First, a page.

For Washington state's Jake Frazier and Beth Adan, local farmers' markets have made entry into farming more accessible. The first-generation producers didn't grow up on a farm, had no family acreage and couldn't afford to buy land. But, the ever-growing "buy local" food movement has created opportunity, lowering the bar for entry into agriculture for them and others.
Frazier and Adan lease 4 acres for their year-old Aquaberry Gardens operation, near Pullman. Using aquaponics, the couple grow 30 to 50 types of vegetables and specialty items, including corn, pumpkins, potatoes, peppers, basil, purple kohlrabi and hot peppers. A third of their income is from three farmers' market sales—in Pullman, Colfax and Moscow.
"The farmers' markets are a great recruitment tool for our CSA [community-supported agriculture]," says Frazier, noting all of their CSA customers (which account for a third of their business) have come to them through farmers' markets.
The USDA reports the number of farmers' markets in the U.S. rose from 3,706 in 2004 to 8,284 in 2014. And, while direct-to-consumer food sales dropped 1% between 2007 and 2012, the overall trend in selling product through face-to-face contact, particularly at farmers' markets, is on the upswing. This doesn't mean large-scale commercial producers are going to lose their prominence in the world's food system. It does mean producers exploring alternative markets, particularly those grounded in the "buy local" movement, are likely to see increasing market access and value-added income in the coming years. The "buy local" conversion has become so strong in some parts of the country that former wholesale producers have moved entirely to direct-market sales.
That's been the case for Tony Hook, owner of Hook's Cheese Co. Inc., in Dane County, Wisconsin. For the first 31 years of his agricultural career, Hook and his wife, Julie, made commodity cheeses, 95% of which went under other people's brands or store brands. In 1994, the Hooks started attending the Dane County Farmers' Market (DCFM) on Capitol Square in Madison, where they offered free samples of their cheeses. Pretty soon, chefs, restaurants and specialty stores got to know their brand. The Hooks now sell almost all of their 60 varieties of cheese direct to customers. Revenues have increased 15 to 20% every year since 2000, even though they make significantly less cheese now (250,000 pounds annually instead of the 1.5-million pounds they made producing commodity cheese). They no longer put in 80- to 100-hour work weeks. To put it in a nutshell, Tony says, "we are making more money for the amount of work put in."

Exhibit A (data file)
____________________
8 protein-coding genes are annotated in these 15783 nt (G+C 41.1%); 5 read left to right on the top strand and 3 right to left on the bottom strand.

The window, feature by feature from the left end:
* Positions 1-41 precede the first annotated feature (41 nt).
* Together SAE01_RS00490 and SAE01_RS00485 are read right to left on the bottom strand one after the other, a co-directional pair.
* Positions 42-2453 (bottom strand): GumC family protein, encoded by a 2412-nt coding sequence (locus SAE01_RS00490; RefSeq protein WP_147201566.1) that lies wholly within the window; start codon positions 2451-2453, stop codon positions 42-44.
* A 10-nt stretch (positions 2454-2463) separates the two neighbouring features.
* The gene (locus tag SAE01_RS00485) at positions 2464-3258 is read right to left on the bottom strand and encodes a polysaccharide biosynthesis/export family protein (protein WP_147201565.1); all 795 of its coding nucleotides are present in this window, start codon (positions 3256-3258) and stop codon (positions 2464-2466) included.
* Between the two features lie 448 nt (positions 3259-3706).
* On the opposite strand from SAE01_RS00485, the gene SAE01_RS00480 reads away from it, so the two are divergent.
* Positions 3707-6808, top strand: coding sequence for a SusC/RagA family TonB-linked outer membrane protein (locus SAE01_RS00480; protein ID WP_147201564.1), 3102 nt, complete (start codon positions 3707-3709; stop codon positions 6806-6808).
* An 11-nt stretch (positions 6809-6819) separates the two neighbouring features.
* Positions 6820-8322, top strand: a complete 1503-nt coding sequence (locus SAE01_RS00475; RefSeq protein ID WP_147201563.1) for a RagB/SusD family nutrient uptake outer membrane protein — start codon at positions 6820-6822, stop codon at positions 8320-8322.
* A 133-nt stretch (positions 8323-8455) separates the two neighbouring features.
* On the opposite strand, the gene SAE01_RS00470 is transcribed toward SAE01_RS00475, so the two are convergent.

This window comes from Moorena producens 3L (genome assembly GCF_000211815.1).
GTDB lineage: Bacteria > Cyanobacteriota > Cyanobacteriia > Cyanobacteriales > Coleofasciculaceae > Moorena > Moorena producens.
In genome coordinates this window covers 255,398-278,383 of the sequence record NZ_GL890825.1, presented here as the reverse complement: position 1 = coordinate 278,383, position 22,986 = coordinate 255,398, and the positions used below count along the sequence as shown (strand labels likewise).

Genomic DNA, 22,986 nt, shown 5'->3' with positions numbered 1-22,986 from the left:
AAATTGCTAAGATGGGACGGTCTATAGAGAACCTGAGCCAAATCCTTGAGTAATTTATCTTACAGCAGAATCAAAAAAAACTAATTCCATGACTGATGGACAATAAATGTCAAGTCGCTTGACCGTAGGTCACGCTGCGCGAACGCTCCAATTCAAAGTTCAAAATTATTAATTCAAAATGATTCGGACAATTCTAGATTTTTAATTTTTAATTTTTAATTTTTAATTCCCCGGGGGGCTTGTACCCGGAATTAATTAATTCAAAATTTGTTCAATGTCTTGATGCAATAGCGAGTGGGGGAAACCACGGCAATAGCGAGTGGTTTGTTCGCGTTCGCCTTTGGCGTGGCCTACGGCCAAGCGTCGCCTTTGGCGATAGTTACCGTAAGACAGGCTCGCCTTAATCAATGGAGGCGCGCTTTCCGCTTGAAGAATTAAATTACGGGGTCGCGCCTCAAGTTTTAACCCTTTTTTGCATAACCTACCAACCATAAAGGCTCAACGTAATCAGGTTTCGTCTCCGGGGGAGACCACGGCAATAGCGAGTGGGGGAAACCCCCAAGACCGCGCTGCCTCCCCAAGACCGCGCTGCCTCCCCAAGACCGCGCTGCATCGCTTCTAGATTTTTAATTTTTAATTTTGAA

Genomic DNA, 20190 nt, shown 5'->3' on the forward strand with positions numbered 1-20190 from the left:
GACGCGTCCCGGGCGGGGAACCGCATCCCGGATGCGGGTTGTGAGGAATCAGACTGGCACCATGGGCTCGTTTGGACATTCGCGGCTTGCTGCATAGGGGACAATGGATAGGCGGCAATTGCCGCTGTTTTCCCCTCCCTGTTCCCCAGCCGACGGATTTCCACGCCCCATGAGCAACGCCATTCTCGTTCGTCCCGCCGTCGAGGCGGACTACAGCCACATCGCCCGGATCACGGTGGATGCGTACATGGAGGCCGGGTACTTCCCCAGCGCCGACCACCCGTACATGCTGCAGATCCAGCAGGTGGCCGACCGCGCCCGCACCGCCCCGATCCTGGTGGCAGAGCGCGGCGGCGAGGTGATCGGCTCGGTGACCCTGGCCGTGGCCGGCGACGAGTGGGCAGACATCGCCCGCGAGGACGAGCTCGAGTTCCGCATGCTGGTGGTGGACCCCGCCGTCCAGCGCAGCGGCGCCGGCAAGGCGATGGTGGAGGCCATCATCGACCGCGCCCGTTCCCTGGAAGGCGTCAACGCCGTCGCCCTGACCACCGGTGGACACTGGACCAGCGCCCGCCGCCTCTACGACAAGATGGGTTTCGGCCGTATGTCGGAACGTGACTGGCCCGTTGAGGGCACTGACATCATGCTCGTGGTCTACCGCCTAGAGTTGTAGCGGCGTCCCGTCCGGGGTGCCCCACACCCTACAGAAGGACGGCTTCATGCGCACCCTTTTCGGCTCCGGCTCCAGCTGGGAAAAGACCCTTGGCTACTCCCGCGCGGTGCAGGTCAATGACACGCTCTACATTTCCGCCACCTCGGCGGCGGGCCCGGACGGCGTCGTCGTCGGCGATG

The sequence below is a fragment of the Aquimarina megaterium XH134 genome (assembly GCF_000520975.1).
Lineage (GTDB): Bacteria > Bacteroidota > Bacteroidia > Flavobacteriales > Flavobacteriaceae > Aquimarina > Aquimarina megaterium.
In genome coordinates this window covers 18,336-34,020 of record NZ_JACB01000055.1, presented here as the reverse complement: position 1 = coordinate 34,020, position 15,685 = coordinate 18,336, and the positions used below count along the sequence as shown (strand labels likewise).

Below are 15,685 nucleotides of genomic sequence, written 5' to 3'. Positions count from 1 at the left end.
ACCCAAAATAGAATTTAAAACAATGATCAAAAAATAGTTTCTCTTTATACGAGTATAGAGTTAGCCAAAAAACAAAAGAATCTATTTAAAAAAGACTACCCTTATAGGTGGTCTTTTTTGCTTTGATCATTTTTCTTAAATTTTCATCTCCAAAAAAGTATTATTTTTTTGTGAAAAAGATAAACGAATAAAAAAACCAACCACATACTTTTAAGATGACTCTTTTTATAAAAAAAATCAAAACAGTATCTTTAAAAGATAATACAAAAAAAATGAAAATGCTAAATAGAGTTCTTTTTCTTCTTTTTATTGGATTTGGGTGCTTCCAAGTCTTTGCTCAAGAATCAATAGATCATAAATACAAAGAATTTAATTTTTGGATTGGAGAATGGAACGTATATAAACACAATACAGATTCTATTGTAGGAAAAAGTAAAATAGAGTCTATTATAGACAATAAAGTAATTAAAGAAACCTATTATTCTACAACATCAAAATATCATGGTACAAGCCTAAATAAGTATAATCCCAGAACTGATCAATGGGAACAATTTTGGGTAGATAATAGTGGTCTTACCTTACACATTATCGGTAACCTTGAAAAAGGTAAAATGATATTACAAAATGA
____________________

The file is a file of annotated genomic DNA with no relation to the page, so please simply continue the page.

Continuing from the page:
He credits the DCFM for much of the shift, noting his presence there not only got his name out but continues to do so. By 2001, the Hooks were selling half of their product at the market.
The Hooks' story isn't unusual. Sarah Elliott, market manager for the DCFM, says the market has 275 active members and a two-to-four year waiting list, and draws customers not just from the immediate area but also from Chicago. It is the largest producer-only farmers' market in the country, occupying an eight-block square, encircling the Wisconsin State Capitol. While the market is a tourist draw, Elliott says that "most of our regular shoppers who leave the market with several bags full of goods are from Madison and Dane County."
The DCFM is also a favorite destination of area chefs, Elliott adds. Many of the products end up on restaurant menus, and are typically farm-identified, which is great exposure for the farms, as well as a fabulous way for customers to see the potential of the products found at the DCFM.
"The quality of the food drives success," Elliott says. "It's hard to replicate the freshness of a farmers' market in a typical grocery store. And there is no way you can duplicate the experience of buying your food directly from the person who grew or raised it."
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